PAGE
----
Trade unions started out life as the industrial arm of the labour ‘movement’. They have always seen political action as a legitimate method of achieving their objectives, although the balance between reliance on industrial and political tactics has shifted from time to time. Comprehensive employment protection legislation now on the statute book is a tribute to the unions’ impact on the Parliamentary agenda. Ironically, that same legislation has reduced the benefit to individual employees of belonging to a union.
Whatever difficulties unions may have encountered in recent years in gaining government support for their agenda, they have never stopped believing that their fortunes might be restored by political action. Many MPs are members of, and supported financially by, trade unions.
Union responses to the information and consultation (ICE) regulations suggest that ‘modernisation’ still has some way to go. A ‘partnership’ approach to employee relations has never had widespread support across the union movement, despite the heroic efforts of the Involvement and Participation Association (IPA). Joint consultation appears to have limited appeal to many unions, who would prefer to be negotiating better terms for their members than being asked to deliver their support for management’s agenda.
Union members still enjoy a modest but much reduced pay premium over non-members. Pay is still the big issue for trade unions, although pay push is no longer a major factor influencing the UK economy. Collective bargaining has been ‘hollowed out’: negotiating structures remain in place but management is in the driving seat.
The reality appears to be that, despite having lost the bulk of their former muscle, the big battalions of the union movement still believe in the ‘two sides of industry’. This is most evident with the UK’s biggest union Unite, which has 1.4 million members comprising nearly one-fifth of all UK union members. With its ‘leverage’ tactics aimed at shaming employers with whom they have an issue, Unite is clearly comfortable casting employers as the enemy.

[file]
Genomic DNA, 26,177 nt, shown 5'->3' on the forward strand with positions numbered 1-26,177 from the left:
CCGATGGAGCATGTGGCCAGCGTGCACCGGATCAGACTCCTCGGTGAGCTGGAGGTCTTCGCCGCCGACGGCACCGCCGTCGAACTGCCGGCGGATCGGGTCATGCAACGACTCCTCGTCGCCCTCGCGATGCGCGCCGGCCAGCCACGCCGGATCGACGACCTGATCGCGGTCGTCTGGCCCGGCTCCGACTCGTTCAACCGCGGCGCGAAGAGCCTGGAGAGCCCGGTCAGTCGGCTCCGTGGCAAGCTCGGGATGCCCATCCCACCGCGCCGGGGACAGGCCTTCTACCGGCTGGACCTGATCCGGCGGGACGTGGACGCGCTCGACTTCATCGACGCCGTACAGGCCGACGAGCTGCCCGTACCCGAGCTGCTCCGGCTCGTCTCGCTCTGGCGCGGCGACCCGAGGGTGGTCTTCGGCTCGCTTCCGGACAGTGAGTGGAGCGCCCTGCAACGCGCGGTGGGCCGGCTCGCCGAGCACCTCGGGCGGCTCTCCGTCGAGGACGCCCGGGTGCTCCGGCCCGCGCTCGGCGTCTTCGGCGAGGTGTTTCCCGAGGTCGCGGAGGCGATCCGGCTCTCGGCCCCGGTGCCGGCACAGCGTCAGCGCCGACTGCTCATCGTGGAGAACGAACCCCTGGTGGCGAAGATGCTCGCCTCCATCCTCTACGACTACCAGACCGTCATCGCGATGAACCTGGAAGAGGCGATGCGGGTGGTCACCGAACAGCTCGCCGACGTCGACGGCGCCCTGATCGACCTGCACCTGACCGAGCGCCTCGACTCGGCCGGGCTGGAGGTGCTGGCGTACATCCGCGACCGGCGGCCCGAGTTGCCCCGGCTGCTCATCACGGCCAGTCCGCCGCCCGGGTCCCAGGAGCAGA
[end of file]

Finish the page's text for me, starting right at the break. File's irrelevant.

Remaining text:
The TUC, on the other hand, looks to generate support across the political spectrum in defence of trade union rights. It also campaigns on behalf of causes, such as insecurity, low pay and diversity, which individual unions often find harder to engage with successfully. Its economic insight, political antennae and campaigning style give it an authority and influence that even the largest individual unions struggle to achieve.
Looking to the future
Unions were born out of a passionate concern to improve working conditions for ordinary working people. The decline of large-scale manufacturing and the class solidarity it engendered has presented a challenge to trade unions that they have never satisfactorily addressed. The typical union member today is not a cloth-capped factory worker but a professional woman working in the public sector. Union members are older than average, and young people are less likely to see the point of joining a union.
The future for trade unions may be more important politically than industrially. Democracies need effective means for keeping in touch with popular opinion and unions still offer a significant channel for contributing to the debate and focusing workplace issues at a political level. But leadership remains an issue for trade unions as it does for management, and governments have a responsibility for promoting dialogue rather than fomenting division.
The CIPD has recently responded to three consultations released by the Government relating to trade unions, including one that proposes raising the ballot thresholds in important public services. The CIPD does not believe, based on the available evidence, that the Government’s proposals on ballot thresholds will reduce the level of industrial action. The numbers of days lost through industrial action in recent years have been at historically low levels. The Workplace Employment Relations Survey in 2011 found that 96% of managers believed that relationships with their employees were either ‘very good’ or ‘good’.